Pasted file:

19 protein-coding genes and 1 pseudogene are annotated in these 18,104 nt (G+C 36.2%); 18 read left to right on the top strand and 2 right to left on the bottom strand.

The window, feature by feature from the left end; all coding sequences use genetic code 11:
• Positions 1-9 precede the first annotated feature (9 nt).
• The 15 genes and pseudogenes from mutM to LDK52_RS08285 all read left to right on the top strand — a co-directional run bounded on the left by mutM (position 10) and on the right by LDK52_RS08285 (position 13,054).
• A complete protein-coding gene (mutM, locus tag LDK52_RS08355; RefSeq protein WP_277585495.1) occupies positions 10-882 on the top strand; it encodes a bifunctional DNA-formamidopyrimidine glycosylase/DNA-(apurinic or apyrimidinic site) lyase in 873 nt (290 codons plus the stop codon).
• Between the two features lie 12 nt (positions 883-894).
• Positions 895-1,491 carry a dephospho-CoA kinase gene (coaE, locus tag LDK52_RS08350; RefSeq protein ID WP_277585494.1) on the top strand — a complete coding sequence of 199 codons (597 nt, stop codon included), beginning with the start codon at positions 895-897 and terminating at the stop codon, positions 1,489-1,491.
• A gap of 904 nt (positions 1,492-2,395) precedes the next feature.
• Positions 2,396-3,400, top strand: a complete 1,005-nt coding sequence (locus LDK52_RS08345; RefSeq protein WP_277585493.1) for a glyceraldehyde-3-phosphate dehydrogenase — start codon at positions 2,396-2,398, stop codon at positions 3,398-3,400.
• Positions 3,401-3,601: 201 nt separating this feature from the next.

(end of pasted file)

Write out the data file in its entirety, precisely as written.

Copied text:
19 protein-coding genes and 1 pseudogene are annotated in these 18,104 nt (G+C 36.2%); 18 read left to right on the top strand and 2 right to left on the bottom strand.

The window, feature by feature from the left end; all coding sequences use genetic code 11:
• Positions 1-9 precede the first annotated feature (9 nt).
• The 15 genes and pseudogenes from mutM to LDK52_RS08285 all read left to right on the top strand — a co-directional run bounded on the left by mutM (position 10) and on the right by LDK52_RS08285 (position 13,054).
• A complete protein-coding gene (mutM, locus tag LDK52_RS08355; RefSeq protein WP_277585495.1) occupies positions 10-882 on the top strand; it encodes a bifunctional DNA-formamidopyrimidine glycosylase/DNA-(apurinic or apyrimidinic site) lyase in 873 nt (290 codons plus the stop codon).
• Between the two features lie 12 nt (positions 883-894).
• Positions 895-1,491 carry a dephospho-CoA kinase gene (coaE, locus tag LDK52_RS08350; RefSeq protein ID WP_277585494.1) on the top strand — a complete coding sequence of 199 codons (597 nt, stop codon included), beginning with the start codon at positions 895-897 and terminating at the stop codon, positions 1,489-1,491.
• A gap of 904 nt (positions 1,492-2,395) precedes the next feature.
• Positions 2,396-3,400, top strand: a complete 1,005-nt coding sequence (locus LDK52_RS08345; RefSeq protein WP_277585493.1) for a glyceraldehyde-3-phosphate dehydrogenase — start codon at positions 2,396-2,398, stop codon at positions 3,398-3,400.
• Positions 3,401-3,601: 201 nt separating this feature from the next.